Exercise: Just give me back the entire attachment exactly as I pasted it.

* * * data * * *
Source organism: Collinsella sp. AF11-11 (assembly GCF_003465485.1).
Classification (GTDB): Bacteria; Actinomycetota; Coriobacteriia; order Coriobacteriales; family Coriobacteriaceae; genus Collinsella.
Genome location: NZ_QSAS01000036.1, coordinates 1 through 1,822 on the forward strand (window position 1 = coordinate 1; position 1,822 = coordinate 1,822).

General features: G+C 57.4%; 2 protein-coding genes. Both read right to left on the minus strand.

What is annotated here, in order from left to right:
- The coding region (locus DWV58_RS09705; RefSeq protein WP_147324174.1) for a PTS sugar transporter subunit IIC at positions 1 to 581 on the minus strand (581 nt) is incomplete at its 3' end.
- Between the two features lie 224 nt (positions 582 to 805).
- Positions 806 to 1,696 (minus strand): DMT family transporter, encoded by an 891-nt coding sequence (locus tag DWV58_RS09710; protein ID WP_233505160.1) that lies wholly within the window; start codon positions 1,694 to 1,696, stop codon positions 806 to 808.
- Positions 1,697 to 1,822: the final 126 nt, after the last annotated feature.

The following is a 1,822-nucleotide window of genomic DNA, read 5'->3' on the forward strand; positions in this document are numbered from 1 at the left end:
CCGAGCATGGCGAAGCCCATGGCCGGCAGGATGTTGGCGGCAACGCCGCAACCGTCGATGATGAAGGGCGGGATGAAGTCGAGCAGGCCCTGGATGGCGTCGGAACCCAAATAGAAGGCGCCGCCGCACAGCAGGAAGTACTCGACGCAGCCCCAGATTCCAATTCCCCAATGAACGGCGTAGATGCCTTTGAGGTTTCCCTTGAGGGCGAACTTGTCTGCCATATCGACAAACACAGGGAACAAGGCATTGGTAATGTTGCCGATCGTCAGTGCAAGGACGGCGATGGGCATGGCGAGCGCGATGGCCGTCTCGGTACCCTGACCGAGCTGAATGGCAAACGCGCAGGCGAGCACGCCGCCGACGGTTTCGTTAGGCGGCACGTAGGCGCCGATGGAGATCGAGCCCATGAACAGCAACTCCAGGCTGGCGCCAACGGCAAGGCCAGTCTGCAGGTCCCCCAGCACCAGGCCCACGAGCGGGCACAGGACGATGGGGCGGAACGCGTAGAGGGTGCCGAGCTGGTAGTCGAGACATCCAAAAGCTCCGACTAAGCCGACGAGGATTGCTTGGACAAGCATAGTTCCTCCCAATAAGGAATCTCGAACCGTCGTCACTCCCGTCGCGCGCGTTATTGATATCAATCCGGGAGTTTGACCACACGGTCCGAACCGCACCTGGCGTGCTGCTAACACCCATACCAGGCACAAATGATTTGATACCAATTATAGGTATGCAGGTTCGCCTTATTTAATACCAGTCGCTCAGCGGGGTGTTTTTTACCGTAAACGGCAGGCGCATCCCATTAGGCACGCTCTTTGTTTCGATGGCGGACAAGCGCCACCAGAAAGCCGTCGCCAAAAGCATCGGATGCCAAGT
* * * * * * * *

Source organism: Collinsella sp. AF11-11 (assembly GCF_003465485.1).
Classification (GTDB): Bacteria; Actinomycetota; Coriobacteriia; order Coriobacteriales; family Coriobacteriaceae; genus Collinsella.
Genome location: NZ_QSAS01000036.1, coordinates 1 through 1,822 on the forward strand (window position 1 = coordinate 1; position 1,822 = coordinate 1,822).

General features: G+C 57.4%; 2 protein-coding genes. Both read right to left on the minus strand.

What is annotated here, in order from left to right:
- The coding region (locus DWV58_RS09705; RefSeq protein WP_147324174.1) for a PTS sugar transporter subunit IIC at positions 1 to 581 on the minus strand (581 nt) is incomplete at its 3' end.
- Between the two features lie 224 nt (positions 582 to 805).
- Positions 806 to 1,696 (minus strand): DMT family transporter, encoded by an 891-nt coding sequence (locus tag DWV58_RS09710; protein ID WP_233505160.1) that lies wholly within the window; start codon positions 1,694 to 1,696, stop codon positions 806 to 808.
- Positions 1,697 to 1,822: the final 126 nt, after the last annotated feature.

The following is a 1,822-nucleotide window of genomic DNA, read 5'->3' on the forward strand; positions in this document are numbered from 1 at the left end:
CCGAGCATGGCGAAGCCCATGGCCGGCAGGATGTTGGCGGCAACGCCGCAACCGTCGATGATGAAGGGCGGGATGAAGTCGAGCAGGCCCTGGATGGCGTCGGAACCCAAATAGAAGGCGCCGCCGCACAGCAGGAAGTACTCGACGCAGCCCCAGATTCCAATTCCCCAATGAACGGCGTAGATGCCTTTGAGGTTTCCCTTGAGGGCGAACTTGTCTGCCATATCGACAAACACAGGGAACAAGGCATTGGTAATGTTGCCGATCGTCAGTGCAAGGACGGCGATGGGCATGGCGAGCGCGATGGCCGTCTCGGTACCCTGACCGAGCTGAATGGCAAACGCGCAGGCGAGCACGCCGCCGACGGTTTCGTTAGGCGGCACGTAGGCGCCGATGGAGATCGAGCCCATGAACAGCAACTCCAGGCTGGCGCCAACGGCAAGGCCAGTCTGCAGGTCCCCCAGCACCAGGCCCACGAGCGGGCACAGGACGATGGGGCGGAACGCGTAGAGGGTGCCGAGCTGGTAGTCGAGACATCCAAAAGCTCCGACTAAGCCGACGAGGATTGCTTGGACAAGCATAGTTCCTCCCAATAAGGAATCTCGAACCGTCGTCACTCCCGTCGCGCGCGTTATTGATATCAATCCGGGAGTTTGACCACACGGTCCGAACCGCACCTGGCGTGCTGCTAACACCCATACCAGGCACAAATGATTTGATACCAATTATAGGTATGCAGGTTCGCCTTATTTAATACCAGTCGCTCAGCGGGGTGTTTTTTACCGTAAACGGCAGGCGCATCCCATTAGGCACGCTCTTTGTTTCGATGGCGGACAAGCGCCACCAGAAAGCCGTCGCCAAAAGCATCGGATGCCAAGT